Burnout and Self-Care Strategies
Self-care is an intrinsic, continuous and highly important activity performed by any professional, particularly those involved in health care. Also called the ‘inner therapy’, this practice aims to ensure that both mental and physical health of the professional is in good shape. So why is self-care for Counsellors important? Essentially, Counsellors have a clear responsibility: their clients. If a Counsellor is not mentally and physically healthy, his/her ability to provide support to clients is limited.
So what are the strategies for self-care in the counselling profession? There are many strategies which vary according to each person’s state of mind. Irrespective of the strategy being used, a Counsellor’s self-care activities are in place for a single purpose: that is, ensuring daily work stress does not result in burnout.
The Problem: Burnout
Burnout is the consequence of excessive work, stress and other related factors. Although the concept of burnout can also be applied to other contexts, for the purpose of this article we’ll stick to the work environment. Many people suffer from burnout for various reasons, and usually the problem is related to several prominent areas of an individual’s life: happiness, health, success, and others.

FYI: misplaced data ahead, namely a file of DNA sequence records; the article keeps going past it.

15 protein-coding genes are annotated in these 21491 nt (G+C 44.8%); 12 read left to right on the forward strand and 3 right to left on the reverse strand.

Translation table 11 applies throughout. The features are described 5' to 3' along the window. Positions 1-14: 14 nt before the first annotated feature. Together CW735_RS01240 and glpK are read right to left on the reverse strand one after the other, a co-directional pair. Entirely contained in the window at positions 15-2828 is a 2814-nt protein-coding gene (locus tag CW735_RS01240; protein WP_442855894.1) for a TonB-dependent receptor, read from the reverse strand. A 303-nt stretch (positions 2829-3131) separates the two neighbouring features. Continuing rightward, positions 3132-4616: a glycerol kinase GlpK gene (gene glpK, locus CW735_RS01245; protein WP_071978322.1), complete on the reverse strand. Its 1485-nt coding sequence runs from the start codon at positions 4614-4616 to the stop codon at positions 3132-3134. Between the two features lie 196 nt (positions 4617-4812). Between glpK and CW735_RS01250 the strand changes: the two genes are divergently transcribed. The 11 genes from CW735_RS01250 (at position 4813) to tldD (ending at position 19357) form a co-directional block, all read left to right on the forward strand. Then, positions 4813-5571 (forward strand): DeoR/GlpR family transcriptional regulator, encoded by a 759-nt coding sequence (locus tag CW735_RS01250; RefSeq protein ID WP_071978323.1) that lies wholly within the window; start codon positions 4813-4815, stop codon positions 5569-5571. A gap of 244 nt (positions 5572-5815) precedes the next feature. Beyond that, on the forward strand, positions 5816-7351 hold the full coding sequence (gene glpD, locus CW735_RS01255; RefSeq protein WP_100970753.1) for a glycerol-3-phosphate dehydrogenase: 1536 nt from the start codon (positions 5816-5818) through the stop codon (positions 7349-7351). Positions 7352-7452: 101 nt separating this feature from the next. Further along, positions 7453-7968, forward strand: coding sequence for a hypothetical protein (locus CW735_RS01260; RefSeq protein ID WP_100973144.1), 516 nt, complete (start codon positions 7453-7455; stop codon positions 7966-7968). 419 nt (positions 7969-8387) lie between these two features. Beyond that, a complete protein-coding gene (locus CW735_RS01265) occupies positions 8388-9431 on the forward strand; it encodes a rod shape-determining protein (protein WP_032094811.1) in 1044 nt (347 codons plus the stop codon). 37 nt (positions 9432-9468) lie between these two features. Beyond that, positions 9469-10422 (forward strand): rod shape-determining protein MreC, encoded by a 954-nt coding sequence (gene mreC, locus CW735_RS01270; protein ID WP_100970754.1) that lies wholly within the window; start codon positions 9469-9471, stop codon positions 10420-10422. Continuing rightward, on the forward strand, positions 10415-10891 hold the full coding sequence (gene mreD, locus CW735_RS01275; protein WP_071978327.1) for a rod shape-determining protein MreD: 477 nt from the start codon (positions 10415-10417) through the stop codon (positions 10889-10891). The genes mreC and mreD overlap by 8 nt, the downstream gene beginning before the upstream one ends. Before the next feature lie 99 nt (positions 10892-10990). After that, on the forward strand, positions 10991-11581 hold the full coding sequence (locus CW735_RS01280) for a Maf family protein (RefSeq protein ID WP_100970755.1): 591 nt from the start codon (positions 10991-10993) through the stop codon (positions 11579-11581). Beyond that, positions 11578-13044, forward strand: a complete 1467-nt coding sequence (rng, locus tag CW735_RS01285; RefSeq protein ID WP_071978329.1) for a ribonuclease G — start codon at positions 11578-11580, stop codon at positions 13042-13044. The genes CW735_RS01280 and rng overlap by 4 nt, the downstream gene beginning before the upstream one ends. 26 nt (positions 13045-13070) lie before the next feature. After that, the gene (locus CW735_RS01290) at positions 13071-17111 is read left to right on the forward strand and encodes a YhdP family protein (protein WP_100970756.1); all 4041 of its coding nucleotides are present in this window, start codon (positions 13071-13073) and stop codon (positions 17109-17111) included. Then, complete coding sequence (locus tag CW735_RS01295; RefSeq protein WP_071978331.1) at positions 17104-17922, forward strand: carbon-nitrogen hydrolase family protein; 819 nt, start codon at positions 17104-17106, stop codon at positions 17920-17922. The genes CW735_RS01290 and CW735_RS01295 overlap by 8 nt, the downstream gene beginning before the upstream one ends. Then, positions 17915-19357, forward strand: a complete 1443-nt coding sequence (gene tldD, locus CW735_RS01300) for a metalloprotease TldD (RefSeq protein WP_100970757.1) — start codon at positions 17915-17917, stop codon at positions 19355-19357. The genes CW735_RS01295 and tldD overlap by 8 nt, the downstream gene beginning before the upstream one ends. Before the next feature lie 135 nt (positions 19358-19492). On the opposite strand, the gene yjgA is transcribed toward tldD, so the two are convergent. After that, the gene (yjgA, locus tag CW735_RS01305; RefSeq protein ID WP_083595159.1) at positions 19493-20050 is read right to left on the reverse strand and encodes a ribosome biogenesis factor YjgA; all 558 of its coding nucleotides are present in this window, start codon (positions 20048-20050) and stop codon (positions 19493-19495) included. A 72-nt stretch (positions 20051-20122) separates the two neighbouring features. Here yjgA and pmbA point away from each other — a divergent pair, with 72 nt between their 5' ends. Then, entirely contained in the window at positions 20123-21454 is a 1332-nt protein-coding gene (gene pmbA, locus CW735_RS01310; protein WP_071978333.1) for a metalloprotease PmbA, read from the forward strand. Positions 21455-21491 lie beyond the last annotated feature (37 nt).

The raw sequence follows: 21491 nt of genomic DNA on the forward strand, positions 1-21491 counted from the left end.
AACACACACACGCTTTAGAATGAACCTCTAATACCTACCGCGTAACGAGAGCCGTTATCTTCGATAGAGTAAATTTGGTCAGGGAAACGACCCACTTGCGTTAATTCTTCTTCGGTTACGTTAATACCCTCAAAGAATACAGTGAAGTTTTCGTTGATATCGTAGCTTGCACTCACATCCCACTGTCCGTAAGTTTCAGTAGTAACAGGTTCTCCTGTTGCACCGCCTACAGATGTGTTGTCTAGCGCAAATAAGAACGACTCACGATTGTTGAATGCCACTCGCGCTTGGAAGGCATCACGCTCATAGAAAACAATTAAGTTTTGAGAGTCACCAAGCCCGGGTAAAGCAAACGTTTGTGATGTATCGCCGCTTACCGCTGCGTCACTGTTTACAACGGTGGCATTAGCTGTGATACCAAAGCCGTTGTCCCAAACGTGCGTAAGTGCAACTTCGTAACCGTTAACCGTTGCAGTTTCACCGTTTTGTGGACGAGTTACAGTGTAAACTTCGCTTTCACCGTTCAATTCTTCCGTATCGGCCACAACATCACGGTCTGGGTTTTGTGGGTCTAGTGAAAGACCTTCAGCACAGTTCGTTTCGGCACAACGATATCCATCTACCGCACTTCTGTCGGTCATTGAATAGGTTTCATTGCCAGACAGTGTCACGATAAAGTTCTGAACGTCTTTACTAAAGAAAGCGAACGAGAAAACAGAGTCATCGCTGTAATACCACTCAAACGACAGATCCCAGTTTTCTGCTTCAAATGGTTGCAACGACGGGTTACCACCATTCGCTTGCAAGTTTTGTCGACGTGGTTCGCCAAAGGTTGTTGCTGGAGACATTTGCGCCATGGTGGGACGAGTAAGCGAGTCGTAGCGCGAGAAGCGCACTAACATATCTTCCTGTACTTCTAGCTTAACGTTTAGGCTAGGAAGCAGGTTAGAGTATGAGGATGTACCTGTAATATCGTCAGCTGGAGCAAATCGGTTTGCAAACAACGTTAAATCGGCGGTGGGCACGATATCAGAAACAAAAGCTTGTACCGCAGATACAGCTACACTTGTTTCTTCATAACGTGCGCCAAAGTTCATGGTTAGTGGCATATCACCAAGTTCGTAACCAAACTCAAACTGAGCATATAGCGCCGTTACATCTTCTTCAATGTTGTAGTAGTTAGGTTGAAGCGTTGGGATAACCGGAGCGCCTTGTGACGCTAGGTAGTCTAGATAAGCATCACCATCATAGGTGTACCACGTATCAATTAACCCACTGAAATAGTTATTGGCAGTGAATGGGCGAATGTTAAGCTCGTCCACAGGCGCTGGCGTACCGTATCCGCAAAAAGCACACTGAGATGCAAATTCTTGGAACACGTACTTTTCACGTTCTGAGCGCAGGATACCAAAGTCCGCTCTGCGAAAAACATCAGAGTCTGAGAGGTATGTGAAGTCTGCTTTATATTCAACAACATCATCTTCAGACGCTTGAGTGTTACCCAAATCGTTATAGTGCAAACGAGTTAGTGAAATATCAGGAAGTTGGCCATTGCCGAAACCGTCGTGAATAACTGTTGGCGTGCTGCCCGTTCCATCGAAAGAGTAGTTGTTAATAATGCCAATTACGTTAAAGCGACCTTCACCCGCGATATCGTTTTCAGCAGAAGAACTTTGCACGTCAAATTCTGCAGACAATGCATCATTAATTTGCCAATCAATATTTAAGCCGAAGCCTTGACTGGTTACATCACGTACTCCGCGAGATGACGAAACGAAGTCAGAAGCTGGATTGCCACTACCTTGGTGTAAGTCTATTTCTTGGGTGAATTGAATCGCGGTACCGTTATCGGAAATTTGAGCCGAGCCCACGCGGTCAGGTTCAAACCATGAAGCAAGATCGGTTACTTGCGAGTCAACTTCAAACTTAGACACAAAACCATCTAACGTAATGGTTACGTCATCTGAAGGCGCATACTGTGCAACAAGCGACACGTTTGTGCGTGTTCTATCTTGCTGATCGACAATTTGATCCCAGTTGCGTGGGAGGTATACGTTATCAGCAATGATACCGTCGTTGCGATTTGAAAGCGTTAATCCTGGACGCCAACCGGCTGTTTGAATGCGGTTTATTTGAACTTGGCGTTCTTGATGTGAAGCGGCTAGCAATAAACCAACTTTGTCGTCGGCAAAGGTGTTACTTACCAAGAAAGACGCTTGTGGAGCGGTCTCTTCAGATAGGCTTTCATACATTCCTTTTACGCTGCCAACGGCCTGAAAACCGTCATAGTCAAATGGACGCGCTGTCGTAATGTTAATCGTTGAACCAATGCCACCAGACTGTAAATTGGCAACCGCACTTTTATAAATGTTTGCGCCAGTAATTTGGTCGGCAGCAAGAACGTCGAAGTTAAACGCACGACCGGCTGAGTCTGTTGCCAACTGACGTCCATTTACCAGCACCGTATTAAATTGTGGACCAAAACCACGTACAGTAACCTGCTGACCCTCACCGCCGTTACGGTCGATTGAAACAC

“Burnout is not simply excessive stress. Rather, it is a complex human reaction to ongoing stress, and it relates to feeling that your inner resources are inadequate for managing the tasks and situations presented to you. The signs and symptoms of burnout are similar to those of stress, but burnout includes an emotional exhaustion and an increasingly negative attitude toward your work and, perhaps, your life.” (Help Guide Mental Health)*
This concept is well-known in mental health disciplines, particularly counselling. For this reason, many counselling courses include the topic in their training schedule: a measurement to ensure that each prospective professional is aware of their own limitations.
Burnout in Counsellor Training: The Principles